Glaucoma 188 2.2%
Sclerosis 7 0.08%
Chronic Pain 7,430 85%
Muscle Spasms 1,405 16.1%
HIV/AIDS 164 1.9%
Crohn's Disease 151 1.7%
Nausea 1,132 13%
It is possible to report more than one condition.
Information provided by the Arizona Department of Health Services.
WOW, reading the comments and tone from this article really gives me a different feeling toward the Arizona MMJ program. It is no surprise Arizonans dragged their heals for so long on closing the loophole, and are now deadlocked over id pictures! The ignorance is saddening. Cannabis should be an option for patients, NOT THE LAST RESORT. Fortunately through education and patient testimonials reporters such as this one are soon to represent the minority in the community. -UA
Arizona health director: First-day stats for medical marijuana promising
By Howard Fischer, Capitol Media Services East Valley Tribune 4/14/11
It's a 60-year-old Scottsdale resident living with Crohn's Disease.
That, coupled with other statistics from the first day Arizonans could get certified to buy, possess and use marijuana, pleases state Health Director Will Humble. He said if the patterns hold, it will prove that Arizona has successfully created a medical marijuana program as opposed to a recreational one.
The state's online application process for certifying people to buy, possess and use marijuana went live at 8 a.m. Thursday. Humble said the first applicant -- his name is not a public record -- had his paperwork reviewed and approved within a half hour, paving the way for the state to send him a card certifying him as a ``qualifying patient.''
That allows him -- and anyone else who gets a card -- to purchase up to 2 1/2 ounces of marijuana every two weeks.
For the moment, though, none of the patients or the people who are certified as their caregivers will be buying anything, at least not legally. That's because the state is still going through the process of licensing the 125 dispensaries that will be allowed under Arizona law to sell the drug.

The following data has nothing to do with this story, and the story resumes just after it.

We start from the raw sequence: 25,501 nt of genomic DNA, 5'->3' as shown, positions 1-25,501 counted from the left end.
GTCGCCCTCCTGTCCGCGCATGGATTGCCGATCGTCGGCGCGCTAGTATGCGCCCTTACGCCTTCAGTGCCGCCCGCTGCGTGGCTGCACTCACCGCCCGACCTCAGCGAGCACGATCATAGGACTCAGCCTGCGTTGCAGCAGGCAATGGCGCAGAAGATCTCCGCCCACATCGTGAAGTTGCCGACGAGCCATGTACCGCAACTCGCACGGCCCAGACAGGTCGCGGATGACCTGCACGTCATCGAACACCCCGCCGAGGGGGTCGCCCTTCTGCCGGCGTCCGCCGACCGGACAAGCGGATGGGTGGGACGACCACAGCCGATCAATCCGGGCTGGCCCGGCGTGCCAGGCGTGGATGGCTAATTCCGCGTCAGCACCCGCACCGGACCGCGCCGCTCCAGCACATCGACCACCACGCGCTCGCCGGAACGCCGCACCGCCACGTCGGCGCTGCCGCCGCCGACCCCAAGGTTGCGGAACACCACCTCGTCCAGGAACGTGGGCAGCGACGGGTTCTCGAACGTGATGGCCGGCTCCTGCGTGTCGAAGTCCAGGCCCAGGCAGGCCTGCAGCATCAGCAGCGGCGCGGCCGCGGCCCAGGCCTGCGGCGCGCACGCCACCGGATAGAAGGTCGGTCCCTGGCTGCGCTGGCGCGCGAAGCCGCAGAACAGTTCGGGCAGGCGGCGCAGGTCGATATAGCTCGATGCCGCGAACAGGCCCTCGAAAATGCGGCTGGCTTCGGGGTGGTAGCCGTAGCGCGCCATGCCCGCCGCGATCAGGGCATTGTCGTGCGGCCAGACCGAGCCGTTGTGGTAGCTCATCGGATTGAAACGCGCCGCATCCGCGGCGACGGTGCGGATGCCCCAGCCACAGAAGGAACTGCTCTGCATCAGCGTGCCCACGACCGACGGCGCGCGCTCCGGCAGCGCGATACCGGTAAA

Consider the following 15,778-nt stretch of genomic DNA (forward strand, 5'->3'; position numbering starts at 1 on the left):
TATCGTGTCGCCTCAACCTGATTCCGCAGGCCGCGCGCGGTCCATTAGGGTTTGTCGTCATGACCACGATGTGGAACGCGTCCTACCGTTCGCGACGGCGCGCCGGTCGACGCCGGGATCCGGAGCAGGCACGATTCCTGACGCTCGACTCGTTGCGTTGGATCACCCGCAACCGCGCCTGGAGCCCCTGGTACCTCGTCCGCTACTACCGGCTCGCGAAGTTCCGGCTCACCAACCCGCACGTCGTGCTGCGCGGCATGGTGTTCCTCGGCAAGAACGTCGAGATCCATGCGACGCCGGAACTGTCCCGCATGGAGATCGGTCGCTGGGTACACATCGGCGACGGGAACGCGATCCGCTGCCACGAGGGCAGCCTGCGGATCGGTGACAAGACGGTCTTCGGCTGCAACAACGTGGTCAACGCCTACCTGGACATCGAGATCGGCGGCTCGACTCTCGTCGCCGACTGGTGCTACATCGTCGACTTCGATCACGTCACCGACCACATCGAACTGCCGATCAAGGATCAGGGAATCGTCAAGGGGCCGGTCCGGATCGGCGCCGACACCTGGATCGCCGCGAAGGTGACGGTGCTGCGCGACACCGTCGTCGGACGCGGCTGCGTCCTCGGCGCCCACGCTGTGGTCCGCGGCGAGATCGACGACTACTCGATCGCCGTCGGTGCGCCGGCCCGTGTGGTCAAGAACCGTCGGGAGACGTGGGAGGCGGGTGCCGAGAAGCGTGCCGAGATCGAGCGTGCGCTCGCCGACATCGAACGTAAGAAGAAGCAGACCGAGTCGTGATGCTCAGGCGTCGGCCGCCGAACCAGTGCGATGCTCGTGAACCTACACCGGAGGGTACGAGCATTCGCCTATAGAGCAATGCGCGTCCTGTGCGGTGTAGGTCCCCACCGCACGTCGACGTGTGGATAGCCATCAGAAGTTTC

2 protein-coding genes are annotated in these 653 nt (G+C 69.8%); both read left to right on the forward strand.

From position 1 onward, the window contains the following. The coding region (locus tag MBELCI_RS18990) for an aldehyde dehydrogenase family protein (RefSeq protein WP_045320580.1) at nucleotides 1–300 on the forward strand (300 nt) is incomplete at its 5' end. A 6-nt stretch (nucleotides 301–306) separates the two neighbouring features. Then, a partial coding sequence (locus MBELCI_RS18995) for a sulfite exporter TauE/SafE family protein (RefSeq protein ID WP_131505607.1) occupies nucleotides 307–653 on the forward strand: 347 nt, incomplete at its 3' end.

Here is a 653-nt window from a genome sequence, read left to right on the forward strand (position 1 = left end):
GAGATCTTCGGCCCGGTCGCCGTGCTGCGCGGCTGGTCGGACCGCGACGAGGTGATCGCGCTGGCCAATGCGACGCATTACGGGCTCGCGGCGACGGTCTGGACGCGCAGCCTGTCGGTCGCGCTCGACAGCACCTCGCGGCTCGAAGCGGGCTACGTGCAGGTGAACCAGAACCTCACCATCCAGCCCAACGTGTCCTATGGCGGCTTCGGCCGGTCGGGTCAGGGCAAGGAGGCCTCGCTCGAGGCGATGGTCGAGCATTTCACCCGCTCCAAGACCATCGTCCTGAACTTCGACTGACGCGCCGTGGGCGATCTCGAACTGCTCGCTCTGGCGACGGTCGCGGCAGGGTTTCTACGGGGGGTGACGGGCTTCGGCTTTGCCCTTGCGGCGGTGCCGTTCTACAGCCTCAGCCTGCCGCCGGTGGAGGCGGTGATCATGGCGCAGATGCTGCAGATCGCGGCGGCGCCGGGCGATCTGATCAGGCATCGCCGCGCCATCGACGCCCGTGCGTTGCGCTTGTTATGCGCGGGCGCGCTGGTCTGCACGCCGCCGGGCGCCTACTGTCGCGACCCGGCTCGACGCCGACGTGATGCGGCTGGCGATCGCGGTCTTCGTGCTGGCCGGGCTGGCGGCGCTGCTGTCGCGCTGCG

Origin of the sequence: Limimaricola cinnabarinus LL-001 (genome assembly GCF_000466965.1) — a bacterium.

That triggers a provision in the 2010 voter-approved law which says anyone who lives at least 25 miles from a dispensary is entitled to grow their own medication. And with no clinics now and none anticipated for months, that means everyone.
In the first nine hours after the web site went ``live,'' Humble said 110 people submitted applications. But only about two thirds of those ended up with health officials putting a card in an envelope.
The rest? Humble said one of the biggest problems involved the electronic photographs which are required so they can become part of the ID card.
``If it wasn't exactly 2 inches by 2 inches, the computer was rejecting it,'' he said. Humble said the technical support team worked that out during the day.
But he said there also were some problems with the pictures that some would-be marijuana users submitted. Humble said they simply found a photo of themselves on their computer and decided that would suffice.
It did not.
``It was a picture of them on their Harley next to a tree in the shade and it wasn't a clear picture,'' he said.
Humble said he actually expected more than 65 people to submit applications in the first hours, as the law allowed marijuana patients to go to their doctors to get the certification ahead of time.
``I thought we'd be into the couple of hundred range,'' he said. But Humble said that with the application process available online on a 24/7 basis, there may be people figuring they'd wait until the evening.
``A lot of folks know they don't have to apply during business hours,'' he said.
Humble also said the first-day figures don't provide him any clue of how many people will qualify to buy, possess and use marijuana.
The law approved by voters spells out that only those diagnosed by a doctor with certain medical conditions can get the required state certification. These include diseases like glaucoma and AIDS as well as chronic or debilitating conditions that lead to severe and chronic pain.
On top of that, the Health Department imposed various restrictions which Humble said are designed to keep physicians from setting up shop as ``certification mills'' to provide cards for those who want the drug strictly for recreational purposes.
Humble said he anticipates the number of certified users a year from now could be as few as 20,000 -- or as many as 100,000.
He said, though, the first-day statistics suggest to him that the system is working as he had hoped, with marijuana being recommended for medical purposes only.
Humble acknowledged, though, that more than half of the medical conditions reported fell into that chronic pain category, a classification he conceded could be abused. But he said that, absent more, there is no reason to believe that the doctors who made the certifications were acting improperly.
In fact, he pointed out that nearly half of all the applications came from people at least 40 years old, with 22 percent from those 51 and older.
He said states where the program has become largely recreational have the dominant group as men in their 20s and early 30s, ``not because men in those age ranges can't have medical conditions ... but by in large, men in their 20s and 30s are pretty darn healthy.''
It did turn out, at least for the first day, four out of five Arizona applicants were male.